Over the past couple of days, YYC Wine reported what I considered to be a significant pricing discrepancy between e-offers from 2 prominent Calgary wine retailers. On July 15th 2014, both released “sale” e-offers via their respective newsletter and social media feeds for the 2010 Penfold’s St. Henri’s Shiraz; one at $74.80 per bottle and the other at $59.99. YYC Wine made light of this discrepancy and commented on the 20% + difference in sale price, citing both retailers in a communication back to our followers.
The backlash and name calling after came swiftly where YYC Wine have been dubbed the price police, snitches and most recently a “quasi-pundit”. I’m not sure how making an observation on publicly distributed communication makes me a cop or a snitch but we are all entitled to our opinions. Since the time of our communication, store #1 at the $74.80 ask has reduced their pricing further down to $57.99 a bottle and will reflect this new pricing for all existing orders. This is admirable and I hope it helps with client retention.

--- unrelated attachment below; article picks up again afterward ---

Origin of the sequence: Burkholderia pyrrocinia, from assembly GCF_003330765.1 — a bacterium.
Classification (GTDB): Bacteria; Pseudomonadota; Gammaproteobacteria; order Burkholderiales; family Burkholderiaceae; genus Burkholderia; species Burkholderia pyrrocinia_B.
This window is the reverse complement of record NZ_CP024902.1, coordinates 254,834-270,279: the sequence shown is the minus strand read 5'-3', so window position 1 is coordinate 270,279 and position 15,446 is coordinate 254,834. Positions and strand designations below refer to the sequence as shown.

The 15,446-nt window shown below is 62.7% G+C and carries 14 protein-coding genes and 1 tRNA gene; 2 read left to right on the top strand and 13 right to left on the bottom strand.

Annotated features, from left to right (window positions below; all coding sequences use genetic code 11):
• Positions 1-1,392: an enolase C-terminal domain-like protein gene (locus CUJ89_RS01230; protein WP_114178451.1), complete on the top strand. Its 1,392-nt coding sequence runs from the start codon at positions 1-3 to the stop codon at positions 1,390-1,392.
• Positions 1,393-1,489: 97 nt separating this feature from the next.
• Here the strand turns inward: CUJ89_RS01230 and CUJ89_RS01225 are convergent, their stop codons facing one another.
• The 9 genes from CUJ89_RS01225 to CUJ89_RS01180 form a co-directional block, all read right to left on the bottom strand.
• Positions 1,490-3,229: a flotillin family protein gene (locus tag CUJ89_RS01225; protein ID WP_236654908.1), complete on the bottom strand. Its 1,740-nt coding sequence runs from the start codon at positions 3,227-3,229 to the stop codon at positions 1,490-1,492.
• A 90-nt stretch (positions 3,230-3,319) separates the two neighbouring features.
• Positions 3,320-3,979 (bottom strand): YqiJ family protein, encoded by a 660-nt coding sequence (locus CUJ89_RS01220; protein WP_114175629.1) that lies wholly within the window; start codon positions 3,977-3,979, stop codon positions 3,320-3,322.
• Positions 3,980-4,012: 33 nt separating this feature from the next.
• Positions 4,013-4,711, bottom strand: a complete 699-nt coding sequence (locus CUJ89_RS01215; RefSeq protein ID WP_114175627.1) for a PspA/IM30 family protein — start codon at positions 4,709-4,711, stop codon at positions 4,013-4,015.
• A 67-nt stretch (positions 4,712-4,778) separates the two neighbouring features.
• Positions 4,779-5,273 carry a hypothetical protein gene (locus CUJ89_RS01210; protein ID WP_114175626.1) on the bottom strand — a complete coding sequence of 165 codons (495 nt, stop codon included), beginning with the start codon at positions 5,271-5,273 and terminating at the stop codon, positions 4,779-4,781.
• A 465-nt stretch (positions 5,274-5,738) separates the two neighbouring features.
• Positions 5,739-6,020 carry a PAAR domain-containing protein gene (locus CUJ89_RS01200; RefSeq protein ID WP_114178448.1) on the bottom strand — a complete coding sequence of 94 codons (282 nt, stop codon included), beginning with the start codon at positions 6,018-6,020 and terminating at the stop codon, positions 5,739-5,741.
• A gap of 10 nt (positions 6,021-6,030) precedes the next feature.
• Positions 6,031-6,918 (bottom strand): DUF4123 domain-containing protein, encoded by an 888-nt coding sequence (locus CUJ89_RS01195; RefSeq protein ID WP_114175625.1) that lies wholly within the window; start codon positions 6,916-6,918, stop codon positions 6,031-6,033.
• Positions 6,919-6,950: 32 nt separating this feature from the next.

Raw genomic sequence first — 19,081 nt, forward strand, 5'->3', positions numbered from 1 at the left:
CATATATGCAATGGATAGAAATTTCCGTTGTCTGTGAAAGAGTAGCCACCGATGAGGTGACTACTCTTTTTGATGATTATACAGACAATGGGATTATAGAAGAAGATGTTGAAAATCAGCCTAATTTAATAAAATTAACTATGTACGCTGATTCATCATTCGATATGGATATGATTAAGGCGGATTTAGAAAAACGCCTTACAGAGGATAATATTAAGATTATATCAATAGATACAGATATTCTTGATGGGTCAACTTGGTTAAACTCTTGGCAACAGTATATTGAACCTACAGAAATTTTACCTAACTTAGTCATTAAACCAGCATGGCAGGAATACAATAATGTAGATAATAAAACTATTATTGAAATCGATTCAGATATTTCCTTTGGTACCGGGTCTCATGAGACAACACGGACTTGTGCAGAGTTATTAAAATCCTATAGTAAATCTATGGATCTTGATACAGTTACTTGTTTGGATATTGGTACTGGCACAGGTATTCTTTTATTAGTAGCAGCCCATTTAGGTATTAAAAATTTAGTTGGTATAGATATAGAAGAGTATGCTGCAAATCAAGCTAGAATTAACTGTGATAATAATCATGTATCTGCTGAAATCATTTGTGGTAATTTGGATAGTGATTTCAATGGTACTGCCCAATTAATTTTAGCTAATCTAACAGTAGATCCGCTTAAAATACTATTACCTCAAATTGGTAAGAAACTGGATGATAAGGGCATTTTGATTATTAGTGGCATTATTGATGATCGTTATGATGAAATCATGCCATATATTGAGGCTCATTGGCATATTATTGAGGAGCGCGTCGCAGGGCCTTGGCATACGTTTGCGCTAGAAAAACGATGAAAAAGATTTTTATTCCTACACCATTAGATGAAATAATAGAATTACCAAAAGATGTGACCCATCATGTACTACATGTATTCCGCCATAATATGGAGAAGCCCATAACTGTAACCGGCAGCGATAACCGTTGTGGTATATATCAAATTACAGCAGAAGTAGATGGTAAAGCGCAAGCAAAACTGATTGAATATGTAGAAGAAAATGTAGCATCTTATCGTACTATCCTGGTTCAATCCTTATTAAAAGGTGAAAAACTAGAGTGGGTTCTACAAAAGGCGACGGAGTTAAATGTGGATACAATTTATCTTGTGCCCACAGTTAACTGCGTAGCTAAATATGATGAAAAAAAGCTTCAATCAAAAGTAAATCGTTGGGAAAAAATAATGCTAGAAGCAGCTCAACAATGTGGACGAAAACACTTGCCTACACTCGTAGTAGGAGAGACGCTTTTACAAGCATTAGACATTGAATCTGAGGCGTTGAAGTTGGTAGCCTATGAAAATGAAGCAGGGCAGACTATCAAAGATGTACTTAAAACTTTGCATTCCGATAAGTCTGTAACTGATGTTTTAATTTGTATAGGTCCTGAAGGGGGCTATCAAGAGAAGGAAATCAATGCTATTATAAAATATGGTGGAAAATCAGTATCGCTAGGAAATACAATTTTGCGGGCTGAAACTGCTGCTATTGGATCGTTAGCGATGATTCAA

Regardless of situation, wine is a commodity and unless retailers are offering some sort of competitive differentiation (free shipping, unique or rare product), 9 out of 10 times the one with the lowest price makes the sale. This is especially true when the offer comes in via electronic communications or social media where in store benefits for example, do not apply. Competitive pricing in a competitive market only makes sense and if consistent margins are something that are unwilling to be compromised on, no one should be surprised when customers decide to buy elsewhere. Don’t blame the observers on that, rather maybe spend some time peering into a mirror to figure out fault.